What Nigeria can do to boost digital transactions – Femi Adeoti, GMD, Routelink Group


Mr Femi Adeoti was the Managing Director, African Operations,  Inlaks and now the Group Managing Director, Routelink Group. In this interview with FTN,  he speaks on the vast opportunities in Nigeria’s digital payment landscape, challenges and what can be done to enhance Nigeria’s cashless policy among others.

 What are some of the issues plaguing the digital payment landscape in Nigeria today? 

People still “TRUST” Cash better than using a digital payment product or channel. Some products and channels are not easy to use. The product owners must ensure ease of use and create a smooth and seamless user journey and experience. Inadequate information and education on the use of digital payment products and channels is another issue.

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Pricing has also become a deterrent to the adoption of digital products and channels. The service providers incur huge costs in the development and deployment of these products hence need to ensure that the pricing can guarantee a return on investments.

Kenya’s cashless policy has been largely successful because of Mpesa/telcos driving mobile payments. Is it time for Nigeria to try a telco-led mobile money approach?  

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The Telco-led mobile money approach has kicked off in Nigeria. Recently the Central Bank of Nigeria licensed some Telcos under a license category called Payment Service Banks (PSB). The licensed PSBs in Nigeria are to set up similar structures as that of MPESA in Kenya. This is a recent development, and we are looking forward to the expected gains and impact on the mobile money aspect as well as digital payment services as a whole.

In January 2023, the Nigeria Inter-Banking Settlement Systems said there was a 125 percent increase in the volume of mobile transactions compared to the same period last year. What is the implication of this for a country struggling to go cashless?


The recent spike in the volume of mobile-based transactions among other things shows that Nigeria is ready and ripe for cash-less-based transactions, though the appropriate term and realistic expectation at this time should be “cash lite”.

However, while the populace is ready to adopt these solutions, we realized that Nigeria’s current banking and digital payment infrastructure is inadequate to cater to the expected growth in the volume of digital/electronic-based transactions. While we are right to celebrate an increase as significant as 125%, the failures recorded show that we could have achieved more.

So, the major implications are that we are ready to adopt cashless initiatives, but all the needed infrastructure must be in place.

It is also important that all the necessary stakeholders are well-represented, informed, and involved in all the processes leading to any new policy on the cashless drive.

Cash is king in Nigeria, and despite the CBN’s cashless policy, a lot of businesses in the informal sector have struggled. How can Nigeria go cashless? And how can it navigate its huge informal market? 

The cashless policy is good, the benefits are numerous and will provide faster economic growth. However, it is important that the policies are right, and the implementations properly executed.

To achieve a smooth transition into a cashless payment system, all stakeholders must be involved – there must be representations from different stake-holding concerns – banks, digital payment companies, telecommunication companies, government sectors/parastatals, manufacturing sector, retail business sector, representatives from rural areas, etc.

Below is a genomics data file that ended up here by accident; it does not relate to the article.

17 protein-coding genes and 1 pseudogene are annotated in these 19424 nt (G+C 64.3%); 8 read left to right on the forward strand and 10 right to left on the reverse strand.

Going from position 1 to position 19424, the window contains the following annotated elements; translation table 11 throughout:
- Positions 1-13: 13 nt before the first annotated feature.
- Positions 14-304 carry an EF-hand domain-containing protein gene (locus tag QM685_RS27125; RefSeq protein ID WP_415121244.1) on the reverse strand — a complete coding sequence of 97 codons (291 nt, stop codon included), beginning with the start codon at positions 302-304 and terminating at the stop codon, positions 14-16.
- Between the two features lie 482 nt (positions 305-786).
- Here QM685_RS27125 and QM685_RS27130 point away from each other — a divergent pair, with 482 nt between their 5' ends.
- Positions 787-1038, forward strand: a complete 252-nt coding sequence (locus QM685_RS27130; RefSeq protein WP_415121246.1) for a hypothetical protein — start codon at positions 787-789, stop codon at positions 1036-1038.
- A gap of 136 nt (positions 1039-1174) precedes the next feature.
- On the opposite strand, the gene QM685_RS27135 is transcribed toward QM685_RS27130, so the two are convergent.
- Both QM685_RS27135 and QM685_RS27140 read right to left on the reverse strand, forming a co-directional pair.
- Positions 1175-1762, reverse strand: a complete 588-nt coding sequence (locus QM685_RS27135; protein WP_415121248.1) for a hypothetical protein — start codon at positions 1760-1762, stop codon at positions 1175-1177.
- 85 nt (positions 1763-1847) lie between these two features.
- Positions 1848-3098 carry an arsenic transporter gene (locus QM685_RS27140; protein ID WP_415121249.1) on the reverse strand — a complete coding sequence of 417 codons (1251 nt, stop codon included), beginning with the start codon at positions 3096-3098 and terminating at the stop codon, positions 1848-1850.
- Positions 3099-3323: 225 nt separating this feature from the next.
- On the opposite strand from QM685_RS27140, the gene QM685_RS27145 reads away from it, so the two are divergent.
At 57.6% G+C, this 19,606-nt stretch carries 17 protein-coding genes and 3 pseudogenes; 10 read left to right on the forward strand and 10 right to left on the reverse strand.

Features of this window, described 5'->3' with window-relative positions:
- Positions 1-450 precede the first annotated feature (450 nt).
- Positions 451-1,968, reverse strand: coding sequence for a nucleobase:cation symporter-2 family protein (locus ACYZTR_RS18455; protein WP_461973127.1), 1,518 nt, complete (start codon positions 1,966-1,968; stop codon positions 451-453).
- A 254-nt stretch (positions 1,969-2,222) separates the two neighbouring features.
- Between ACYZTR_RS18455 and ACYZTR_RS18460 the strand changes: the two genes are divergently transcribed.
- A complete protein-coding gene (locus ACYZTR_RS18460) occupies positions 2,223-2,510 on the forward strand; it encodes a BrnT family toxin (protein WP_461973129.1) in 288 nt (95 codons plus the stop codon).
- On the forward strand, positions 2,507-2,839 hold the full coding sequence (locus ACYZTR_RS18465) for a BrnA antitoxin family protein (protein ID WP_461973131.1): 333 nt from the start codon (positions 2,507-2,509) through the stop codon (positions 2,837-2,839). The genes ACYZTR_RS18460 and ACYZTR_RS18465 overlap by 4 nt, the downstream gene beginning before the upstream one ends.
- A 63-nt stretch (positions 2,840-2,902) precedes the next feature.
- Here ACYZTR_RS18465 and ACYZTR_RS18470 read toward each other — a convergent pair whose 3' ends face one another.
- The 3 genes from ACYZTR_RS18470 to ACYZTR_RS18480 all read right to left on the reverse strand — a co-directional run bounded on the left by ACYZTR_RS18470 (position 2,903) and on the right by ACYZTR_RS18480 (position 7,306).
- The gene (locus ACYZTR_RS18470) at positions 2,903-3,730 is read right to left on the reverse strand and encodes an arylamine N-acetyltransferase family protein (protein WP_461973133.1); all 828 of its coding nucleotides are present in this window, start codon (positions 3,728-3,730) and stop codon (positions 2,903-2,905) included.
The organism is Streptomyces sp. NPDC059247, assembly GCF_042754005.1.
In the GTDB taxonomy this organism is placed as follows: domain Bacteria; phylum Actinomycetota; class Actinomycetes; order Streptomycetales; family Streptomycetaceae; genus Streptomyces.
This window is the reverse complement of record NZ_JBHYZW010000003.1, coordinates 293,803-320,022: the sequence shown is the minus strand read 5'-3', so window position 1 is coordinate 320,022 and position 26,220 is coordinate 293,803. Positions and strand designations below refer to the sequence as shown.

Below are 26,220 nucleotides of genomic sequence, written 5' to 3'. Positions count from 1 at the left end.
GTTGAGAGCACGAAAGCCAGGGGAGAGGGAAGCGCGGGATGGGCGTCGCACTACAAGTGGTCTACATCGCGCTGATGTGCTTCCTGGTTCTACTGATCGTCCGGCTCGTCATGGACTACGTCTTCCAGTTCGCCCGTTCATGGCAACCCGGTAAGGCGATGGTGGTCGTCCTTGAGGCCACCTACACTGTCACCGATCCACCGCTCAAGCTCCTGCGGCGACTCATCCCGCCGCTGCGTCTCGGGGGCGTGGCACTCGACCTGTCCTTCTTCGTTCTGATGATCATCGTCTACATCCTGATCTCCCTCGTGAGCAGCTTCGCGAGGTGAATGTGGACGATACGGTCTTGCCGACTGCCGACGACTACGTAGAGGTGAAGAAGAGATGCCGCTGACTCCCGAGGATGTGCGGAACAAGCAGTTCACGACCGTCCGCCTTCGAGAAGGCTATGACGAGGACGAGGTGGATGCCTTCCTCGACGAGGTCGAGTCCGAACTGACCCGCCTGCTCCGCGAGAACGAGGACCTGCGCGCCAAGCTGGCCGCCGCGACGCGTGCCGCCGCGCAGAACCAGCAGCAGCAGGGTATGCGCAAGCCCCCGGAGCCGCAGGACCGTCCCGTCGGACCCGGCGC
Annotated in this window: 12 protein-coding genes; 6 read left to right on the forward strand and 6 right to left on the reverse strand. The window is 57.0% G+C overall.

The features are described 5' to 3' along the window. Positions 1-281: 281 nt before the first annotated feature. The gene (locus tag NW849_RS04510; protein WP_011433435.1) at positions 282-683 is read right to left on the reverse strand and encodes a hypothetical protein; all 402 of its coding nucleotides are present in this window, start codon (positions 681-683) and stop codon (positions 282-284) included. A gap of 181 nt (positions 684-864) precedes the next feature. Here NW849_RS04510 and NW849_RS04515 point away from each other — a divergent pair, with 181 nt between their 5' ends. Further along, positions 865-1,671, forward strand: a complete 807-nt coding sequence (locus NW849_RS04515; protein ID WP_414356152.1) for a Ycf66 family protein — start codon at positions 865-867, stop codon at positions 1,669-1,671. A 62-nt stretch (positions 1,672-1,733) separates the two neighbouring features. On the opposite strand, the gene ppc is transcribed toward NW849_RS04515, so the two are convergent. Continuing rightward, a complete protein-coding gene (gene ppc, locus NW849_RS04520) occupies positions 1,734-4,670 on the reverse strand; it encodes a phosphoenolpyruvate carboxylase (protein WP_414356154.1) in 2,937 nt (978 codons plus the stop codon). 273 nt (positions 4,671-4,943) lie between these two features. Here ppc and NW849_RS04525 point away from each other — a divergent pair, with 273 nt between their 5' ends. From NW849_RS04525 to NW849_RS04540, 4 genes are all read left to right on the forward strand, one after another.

There has to be an assessment of the needs of each of the pressure groups – for example, the needs in the rural areas will be different from the urban, and the needs in the eastern part of the country might be different from that of the North. The needs for infrastructure on the bank side might be different from that of the digital payment companies etc.

There is need for collaboration and partnerships – The policies must be jointly reviewed and drafted by the critical stakeholders bearing in mind the needs and resource requirements of various interest groups. The plan should involve a process of ensuring proper education and awareness of the policies across different regions in the country depending on the identified needs. There is also the need to conduct a review of existing infrastructure to ensure adequacy before the policies take effect. It’s also important that the stakeholders have enough time to ensure that adequate resources are provided in terms of infrastructure and human support. Then there should be a continuous process of reviewing  the impact of the policies and improvements where necessary.

Nigeria recently launched its domestic card project. How will this impact the payment landscape? 

The impact is going to be largely dependent on adequate education of the populace about the card scheme and what it represents for them and the country; ensuring that all stakeholders’ interests are adequately captured in order to ensure adoption. For instance, banks will not drive this new scheme if it makes them lose their customers or generate less revenue compared to existing card schemes. Ensuring ease of access and ease of use; Ensuring affordable pricing – affordable is subjective but a survey can give an idea of what will be considered comfortable to the adopters and users. When all of these are in place, we will have a card scheme that can compete with any other domestic or international brands worldwide. We will have a scheme that will help with our balance of trade and exchange, especially when used for foreign-based transactions. It will help break the current monopoly enjoyed by existing card schemes and drive down the cost of acquiring and using the cards.